1139 NW 11th Ave., Portland OR 97209 (map); 503-517-7778; metrovinopdx.com
Cooking Method: Grilled
Short Order: A colossally messy burger belies the upscale restaurant's swanky digs. But it's good. Really good.
Want Fries with That? Yes, I do. Too bad Metrovino doesn't make them. Instead you get a salad. Ay yi yi.
Prices: 12-ounce double cheeseburger, $14
The double cheeseburger at Metrovino first entered my radar when Nick Zukin, co-owner of Kenny & Zuke's Delicatessen, rated it the best burger in Portland. Better than the one at Grüner?, I wondered. To quote the immortal Vizzini, "Inconceivable!"
Still, saying something is the best of anything is the surest way to pique my interest. And what better time to satisfy that curiosity than the present, now that I'm back in good ol' Portland?
I knew going in that this was a big burger. How big? Two six-ounce patties big, that's how. So in preparation of this 12-ounce behemoth, I abstained from consuming anything other than water for the 12 hours leading up to my 8 p.m. date with destiny. Good thing, too, or else I never would have been able to finish this bad boy.
According to Metrovino's proprietor, Todd Steele, the restaurant grinds the 12 ounces of Painted Hills chuck in-house to a 20 percent fat ratio. After a brushing of olive oil and generous proportions of salt and pepper, the patties hit the hot griddle and sear just until a crust forms, leaving the inside very much in the medium-to-medium-rare range. The tender beef arrives at the table on the verge of falling apart and bursting at the seams with juices, making the execution of a successful cross-sectioning a dicey endeavor indeed.
Thankfully the restaurant anticipates the deluge of liquid flavor and provides you with hot, dampened hand towels. Now that's flying first class.
A single layer of creamy fontina cheese melts between the patties, and surprisingly its nuttiness isn't lost in the massive slabs of beef (although a second layer on top of the patties would really take this to the next level). The patties rest upon a patch of crisp shredded iceberg lettuce and are covered in crunchy diced onions. A "fancy sauce" consisting of housemade mayo blended with Dijon mustard, housemade ketchup and pickles, and Sriracha gets slathered on the underside of the top bun, only to ooze down over the sides of the burger, spreading bold, tangy deliciousness into every little cranny and crevice on the way down to the bottom bun.
If I had to lay one criticism on this burger, it's that housemade bun. Not the flavor, which is actually excellent, but because it has the texture of a sponge. It's almost rubbery in that regard. But on second thought, the bun probably needs that sponginess to keep from disintegrating from all the juices pouring out of the burger. Even nearing the end of the burger, when most buns have long since dissolved into a pasty breadlike sludge, this bun was nearly as solid as it was when it first arrived at the table. So it definitely has that going for it.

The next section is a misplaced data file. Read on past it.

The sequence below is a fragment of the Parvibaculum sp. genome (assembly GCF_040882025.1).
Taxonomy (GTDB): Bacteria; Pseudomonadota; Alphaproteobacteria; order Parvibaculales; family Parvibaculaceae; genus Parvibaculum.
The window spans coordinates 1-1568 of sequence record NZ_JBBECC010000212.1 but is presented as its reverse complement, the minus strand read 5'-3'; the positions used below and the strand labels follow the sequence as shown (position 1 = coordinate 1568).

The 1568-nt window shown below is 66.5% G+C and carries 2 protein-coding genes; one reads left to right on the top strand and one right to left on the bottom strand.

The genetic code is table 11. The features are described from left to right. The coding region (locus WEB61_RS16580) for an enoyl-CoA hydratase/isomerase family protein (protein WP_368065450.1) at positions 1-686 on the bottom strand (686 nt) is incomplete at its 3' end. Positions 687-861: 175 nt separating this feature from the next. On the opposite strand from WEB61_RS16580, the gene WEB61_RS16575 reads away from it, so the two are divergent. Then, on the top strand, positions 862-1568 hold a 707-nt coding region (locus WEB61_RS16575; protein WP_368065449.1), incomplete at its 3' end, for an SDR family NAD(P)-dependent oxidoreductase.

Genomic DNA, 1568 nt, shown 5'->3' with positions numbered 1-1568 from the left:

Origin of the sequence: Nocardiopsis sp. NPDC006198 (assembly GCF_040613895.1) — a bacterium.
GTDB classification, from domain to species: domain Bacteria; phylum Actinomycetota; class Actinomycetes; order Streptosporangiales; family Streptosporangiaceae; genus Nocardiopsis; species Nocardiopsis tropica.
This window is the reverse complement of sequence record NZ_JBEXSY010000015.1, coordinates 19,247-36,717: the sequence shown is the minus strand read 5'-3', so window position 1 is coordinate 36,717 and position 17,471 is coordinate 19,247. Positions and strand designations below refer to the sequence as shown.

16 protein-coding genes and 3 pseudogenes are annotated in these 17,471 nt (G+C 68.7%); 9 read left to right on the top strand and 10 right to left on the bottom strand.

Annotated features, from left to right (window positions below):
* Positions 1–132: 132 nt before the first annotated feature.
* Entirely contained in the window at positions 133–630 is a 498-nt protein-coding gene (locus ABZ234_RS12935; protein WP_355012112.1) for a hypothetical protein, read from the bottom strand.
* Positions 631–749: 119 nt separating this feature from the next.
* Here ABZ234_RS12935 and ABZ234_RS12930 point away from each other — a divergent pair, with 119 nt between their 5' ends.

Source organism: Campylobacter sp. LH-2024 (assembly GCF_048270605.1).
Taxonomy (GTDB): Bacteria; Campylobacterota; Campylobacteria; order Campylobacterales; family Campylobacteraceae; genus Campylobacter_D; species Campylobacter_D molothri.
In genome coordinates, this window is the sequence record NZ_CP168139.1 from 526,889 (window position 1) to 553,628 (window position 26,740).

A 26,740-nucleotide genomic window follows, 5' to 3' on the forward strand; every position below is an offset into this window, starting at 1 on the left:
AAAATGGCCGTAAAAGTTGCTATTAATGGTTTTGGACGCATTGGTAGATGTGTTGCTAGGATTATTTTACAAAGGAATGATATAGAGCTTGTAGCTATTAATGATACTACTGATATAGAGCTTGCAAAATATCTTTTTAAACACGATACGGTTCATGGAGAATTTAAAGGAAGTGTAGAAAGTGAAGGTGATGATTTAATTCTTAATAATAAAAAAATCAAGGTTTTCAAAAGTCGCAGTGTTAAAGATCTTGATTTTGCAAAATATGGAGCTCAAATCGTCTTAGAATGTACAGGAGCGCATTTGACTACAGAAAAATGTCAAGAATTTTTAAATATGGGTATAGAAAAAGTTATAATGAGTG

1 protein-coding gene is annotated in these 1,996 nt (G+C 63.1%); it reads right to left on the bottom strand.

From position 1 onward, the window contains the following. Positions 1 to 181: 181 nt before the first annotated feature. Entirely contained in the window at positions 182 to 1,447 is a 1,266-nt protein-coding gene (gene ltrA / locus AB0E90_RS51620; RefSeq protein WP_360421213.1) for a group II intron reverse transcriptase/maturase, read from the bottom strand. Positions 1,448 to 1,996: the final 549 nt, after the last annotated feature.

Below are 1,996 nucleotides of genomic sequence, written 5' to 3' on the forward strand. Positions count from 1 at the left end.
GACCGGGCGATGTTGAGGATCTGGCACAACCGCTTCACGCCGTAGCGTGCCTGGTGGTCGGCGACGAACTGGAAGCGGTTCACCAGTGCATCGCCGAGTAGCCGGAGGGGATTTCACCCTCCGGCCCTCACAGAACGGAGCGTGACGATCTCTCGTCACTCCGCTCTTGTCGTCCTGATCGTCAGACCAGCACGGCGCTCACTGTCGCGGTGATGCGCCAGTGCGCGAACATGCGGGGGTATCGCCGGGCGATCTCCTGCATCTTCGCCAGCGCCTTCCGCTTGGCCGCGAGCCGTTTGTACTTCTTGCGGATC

Working your way through this mighty work of meat art, you're hit with a cycle of flavors, with each component of the burger coming to the forefront from one bite to the next. You still taste every aspect of the burger with each bite, but sometimes the onions dominate the palate, sometimes it's the sweet-yet-almost-imperceptibly-spicy fancy sauce, and sometimes it's the intense beefiness of the twin patties. It's a roller coaster ride of the sweet, salty, and savory, and I found myself anticipating with some eagerness which ingredient would take charge with each subsequent bite. If only more burgers were as fun to eat as this one!
What a shame that this great sandwich doesn't come with fries. I have no doubt Metrovino could concoct some seriously great high-end fries, but the menu is utterly devoid of them. Instead you're served a tasty wedge of housemade pickle and a simply dressed salad on the side. Which is fine and all, but the salad doesn't really go with the burger. True, it's probably a good idea if for no other reason than to somewhat counteract the nigh-excessive brick of flesh and grease and fat you're ingesting, but good old-fashioned fries, even cheap frozen ones, are sorely missed here.
The burger sets you back $14, and that ain't chump change. It is, however, worth the cash, even sans fries. A single-patty version is available on the happy hour menu for $9, but I think one patty would be a mistake here. The bun is so substantial and the flavor of the fancy sauce and onions so strong that I think one patty would throw off that equilibrium. Stick with the two-patty version, even if you can't finish it in one sitting. If nothing else, the other diners around you will be impressed that you tried.
So, better than the Grüner burger? In the end, it all comes down to personal taste. Zukin isn't wrong to say it's his favorite burger in Portland, but I think the burger at Grüner is just a bit better (and the bun several times better). Regardless, it's still one of the major destination burgers in Portland, and one any burger lover in the area would be foolish to miss.